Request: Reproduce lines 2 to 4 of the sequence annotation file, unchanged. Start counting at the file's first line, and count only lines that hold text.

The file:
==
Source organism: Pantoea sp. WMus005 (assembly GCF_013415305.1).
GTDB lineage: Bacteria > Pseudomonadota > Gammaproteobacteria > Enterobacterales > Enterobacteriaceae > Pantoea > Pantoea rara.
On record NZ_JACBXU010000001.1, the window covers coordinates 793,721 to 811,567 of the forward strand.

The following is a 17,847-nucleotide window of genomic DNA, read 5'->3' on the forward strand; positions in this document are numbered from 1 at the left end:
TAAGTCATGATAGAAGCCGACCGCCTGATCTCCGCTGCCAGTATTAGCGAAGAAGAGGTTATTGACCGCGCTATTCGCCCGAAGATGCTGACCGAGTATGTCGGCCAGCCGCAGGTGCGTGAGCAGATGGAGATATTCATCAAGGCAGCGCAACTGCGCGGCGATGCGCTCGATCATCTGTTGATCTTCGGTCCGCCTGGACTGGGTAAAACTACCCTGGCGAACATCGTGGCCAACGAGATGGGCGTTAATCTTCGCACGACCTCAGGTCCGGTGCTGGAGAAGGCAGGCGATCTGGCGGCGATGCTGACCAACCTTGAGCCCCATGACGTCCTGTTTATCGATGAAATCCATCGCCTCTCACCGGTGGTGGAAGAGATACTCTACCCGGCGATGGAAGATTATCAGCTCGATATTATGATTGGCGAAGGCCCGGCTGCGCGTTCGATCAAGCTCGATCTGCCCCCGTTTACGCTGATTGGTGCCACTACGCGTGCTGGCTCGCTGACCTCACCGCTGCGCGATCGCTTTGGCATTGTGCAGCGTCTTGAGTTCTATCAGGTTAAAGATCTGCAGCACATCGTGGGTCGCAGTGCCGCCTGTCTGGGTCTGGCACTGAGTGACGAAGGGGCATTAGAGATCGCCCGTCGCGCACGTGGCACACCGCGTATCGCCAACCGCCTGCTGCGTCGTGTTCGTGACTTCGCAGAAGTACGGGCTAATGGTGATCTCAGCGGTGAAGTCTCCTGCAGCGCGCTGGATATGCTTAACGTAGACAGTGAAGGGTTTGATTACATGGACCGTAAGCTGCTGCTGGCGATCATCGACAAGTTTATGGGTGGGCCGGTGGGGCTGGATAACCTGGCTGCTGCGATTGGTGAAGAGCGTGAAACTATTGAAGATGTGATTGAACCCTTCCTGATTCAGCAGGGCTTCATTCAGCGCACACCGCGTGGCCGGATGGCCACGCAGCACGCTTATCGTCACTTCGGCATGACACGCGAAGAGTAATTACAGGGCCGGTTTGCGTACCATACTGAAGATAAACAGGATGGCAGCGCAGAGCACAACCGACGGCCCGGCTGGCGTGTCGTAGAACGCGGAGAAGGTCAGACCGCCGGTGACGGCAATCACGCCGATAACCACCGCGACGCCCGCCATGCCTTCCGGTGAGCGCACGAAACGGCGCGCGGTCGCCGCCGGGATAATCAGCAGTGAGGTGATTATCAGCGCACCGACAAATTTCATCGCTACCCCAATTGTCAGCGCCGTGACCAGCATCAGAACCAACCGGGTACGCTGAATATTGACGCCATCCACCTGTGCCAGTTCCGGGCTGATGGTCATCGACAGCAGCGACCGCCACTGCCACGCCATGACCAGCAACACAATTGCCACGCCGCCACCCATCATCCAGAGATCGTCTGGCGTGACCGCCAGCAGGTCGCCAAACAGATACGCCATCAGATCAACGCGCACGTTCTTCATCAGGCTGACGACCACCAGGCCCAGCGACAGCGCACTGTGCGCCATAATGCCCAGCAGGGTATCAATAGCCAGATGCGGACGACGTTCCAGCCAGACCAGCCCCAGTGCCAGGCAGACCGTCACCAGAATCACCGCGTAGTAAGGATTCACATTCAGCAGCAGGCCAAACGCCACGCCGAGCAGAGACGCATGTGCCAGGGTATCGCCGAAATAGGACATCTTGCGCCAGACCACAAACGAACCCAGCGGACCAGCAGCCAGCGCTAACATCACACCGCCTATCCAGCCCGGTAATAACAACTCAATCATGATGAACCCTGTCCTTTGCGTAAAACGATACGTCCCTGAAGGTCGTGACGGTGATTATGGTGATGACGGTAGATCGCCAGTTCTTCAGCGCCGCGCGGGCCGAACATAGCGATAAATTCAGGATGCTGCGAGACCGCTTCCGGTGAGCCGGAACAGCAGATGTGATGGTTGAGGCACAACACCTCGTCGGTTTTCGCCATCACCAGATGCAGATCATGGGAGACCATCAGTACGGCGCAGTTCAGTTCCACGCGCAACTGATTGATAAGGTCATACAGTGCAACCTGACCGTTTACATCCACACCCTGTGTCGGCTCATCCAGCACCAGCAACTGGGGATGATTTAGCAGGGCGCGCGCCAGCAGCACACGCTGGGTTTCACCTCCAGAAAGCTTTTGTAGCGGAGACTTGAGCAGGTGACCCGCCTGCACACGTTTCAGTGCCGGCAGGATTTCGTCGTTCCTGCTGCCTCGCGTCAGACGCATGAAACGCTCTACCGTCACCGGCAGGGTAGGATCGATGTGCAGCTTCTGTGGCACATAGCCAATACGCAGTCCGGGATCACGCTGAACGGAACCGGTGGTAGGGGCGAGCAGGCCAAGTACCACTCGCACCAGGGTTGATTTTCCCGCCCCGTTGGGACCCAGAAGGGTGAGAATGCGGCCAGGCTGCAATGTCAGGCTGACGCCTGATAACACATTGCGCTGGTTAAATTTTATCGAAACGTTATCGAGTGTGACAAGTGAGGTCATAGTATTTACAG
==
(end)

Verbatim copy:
GTDB lineage: Bacteria > Pseudomonadota > Gammaproteobacteria > Enterobacterales > Enterobacteriaceae > Pantoea > Pantoea rara.
On record NZ_JACBXU010000001.1, the window covers coordinates 793,721 to 811,567 of the forward strand.

The following is a 17,847-nucleotide window of genomic DNA, read 5'->3' on the forward strand; positions in this document are numbered from 1 at the left end: